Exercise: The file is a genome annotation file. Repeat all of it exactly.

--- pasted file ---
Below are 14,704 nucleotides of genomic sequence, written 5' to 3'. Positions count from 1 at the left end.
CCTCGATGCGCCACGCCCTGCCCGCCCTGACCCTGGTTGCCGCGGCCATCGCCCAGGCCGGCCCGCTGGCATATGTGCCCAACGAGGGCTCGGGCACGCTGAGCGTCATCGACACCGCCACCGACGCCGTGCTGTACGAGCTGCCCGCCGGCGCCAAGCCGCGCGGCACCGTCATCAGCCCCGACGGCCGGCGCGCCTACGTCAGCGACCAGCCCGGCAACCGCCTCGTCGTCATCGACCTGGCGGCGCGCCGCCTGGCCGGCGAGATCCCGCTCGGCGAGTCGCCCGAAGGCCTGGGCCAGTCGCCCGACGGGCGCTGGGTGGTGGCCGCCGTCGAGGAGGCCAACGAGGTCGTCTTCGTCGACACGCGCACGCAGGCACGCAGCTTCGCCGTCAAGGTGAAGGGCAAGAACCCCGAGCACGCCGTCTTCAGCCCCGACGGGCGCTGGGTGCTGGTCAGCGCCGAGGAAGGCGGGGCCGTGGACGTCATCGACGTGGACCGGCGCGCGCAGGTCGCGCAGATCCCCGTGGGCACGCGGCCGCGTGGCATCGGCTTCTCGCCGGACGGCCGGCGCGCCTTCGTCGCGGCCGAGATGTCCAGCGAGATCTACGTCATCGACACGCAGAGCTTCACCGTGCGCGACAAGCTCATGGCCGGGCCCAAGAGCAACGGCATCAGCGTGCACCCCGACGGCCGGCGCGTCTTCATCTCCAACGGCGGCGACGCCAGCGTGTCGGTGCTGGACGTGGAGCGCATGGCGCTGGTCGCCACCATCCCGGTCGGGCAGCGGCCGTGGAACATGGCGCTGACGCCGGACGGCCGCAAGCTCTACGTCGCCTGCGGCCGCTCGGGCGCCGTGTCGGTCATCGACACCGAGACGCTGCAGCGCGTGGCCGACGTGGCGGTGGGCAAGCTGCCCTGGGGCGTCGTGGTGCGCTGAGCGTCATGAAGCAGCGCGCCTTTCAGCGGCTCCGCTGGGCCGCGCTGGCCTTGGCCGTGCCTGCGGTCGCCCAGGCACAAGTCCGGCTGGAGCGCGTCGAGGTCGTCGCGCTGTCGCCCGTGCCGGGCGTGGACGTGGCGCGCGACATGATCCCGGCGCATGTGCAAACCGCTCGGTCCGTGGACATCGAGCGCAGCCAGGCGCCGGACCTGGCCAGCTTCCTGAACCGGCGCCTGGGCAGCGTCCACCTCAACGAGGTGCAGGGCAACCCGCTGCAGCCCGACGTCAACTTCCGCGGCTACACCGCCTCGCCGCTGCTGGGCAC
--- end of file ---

Below are 14,704 nucleotides of genomic sequence, written 5' to 3'. Positions count from 1 at the left end.
CCTCGATGCGCCACGCCCTGCCCGCCCTGACCCTGGTTGCCGCGGCCATCGCCCAGGCCGGCCCGCTGGCATATGTGCCCAACGAGGGCTCGGGCACGCTGAGCGTCATCGACACCGCCACCGACGCCGTGCTGTACGAGCTGCCCGCCGGCGCCAAGCCGCGCGGCACCGTCATCAGCCCCGACGGCCGGCGCGCCTACGTCAGCGACCAGCCCGGCAACCGCCTCGTCGTCATCGACCTGGCGGCGCGCCGCCTGGCCGGCGAGATCCCGCTCGGCGAGTCGCCCGAAGGCCTGGGCCAGTCGCCCGACGGGCGCTGGGTGGTGGCCGCCGTCGAGGAGGCCAACGAGGTCGTCTTCGTCGACACGCGCACGCAGGCACGCAGCTTCGCCGTCAAGGTGAAGGGCAAGAACCCCGAGCACGCCGTCTTCAGCCCCGACGGGCGCTGGGTGCTGGTCAGCGCCGAGGAAGGCGGGGCCGTGGACGTCATCGACGTGGACCGGCGCGCGCAGGTCGCGCAGATCCCCGTGGGCACGCGGCCGCGTGGCATCGGCTTCTCGCCGGACGGCCGGCGCGCCTTCGTCGCGGCCGAGATGTCCAGCGAGATCTACGTCATCGACACGCAGAGCTTCACCGTGCGCGACAAGCTCATGGCCGGGCCCAAGAGCAACGGCATCAGCGTGCACCCCGACGGCCGGCGCGTCTTCATCTCCAACGGCGGCGACGCCAGCGTGTCGGTGCTGGACGTGGAGCGCATGGCGCTGGTCGCCACCATCCCGGTCGGGCAGCGGCCGTGGAACATGGCGCTGACGCCGGACGGCCGCAAGCTCTACGTCGCCTGCGGCCGCTCGGGCGCCGTGTCGGTCATCGACACCGAGACGCTGCAGCGCGTGGCCGACGTGGCGGTGGGCAAGCTGCCCTGGGGCGTCGTGGTGCGCTGAGCGTCATGAAGCAGCGCGCCTTTCAGCGGCTCCGCTGGGCCGCGCTGGCCTTGGCCGTGCCTGCGGTCGCCCAGGCACAAGTCCGGCTGGAGCGCGTCGAGGTCGTCGCGCTGTCGCCCGTGCCGGGCGTGGACGTGGCGCGCGACATGATCCCGGCGCATGTGCAAACCGCTCGGTCCGTGGACATCGAGCGCAGCCAGGCGCCGGACCTGGCCAGCTTCCTGAACCGGCGCCTGGGCAGCGTCCACCTCAACGAGGTGCAGGGCAACCCGCTGCAGCCCGACGTCAACTTCCGCGGCTACACCGCCTCGCCGCTGCTGGGCAC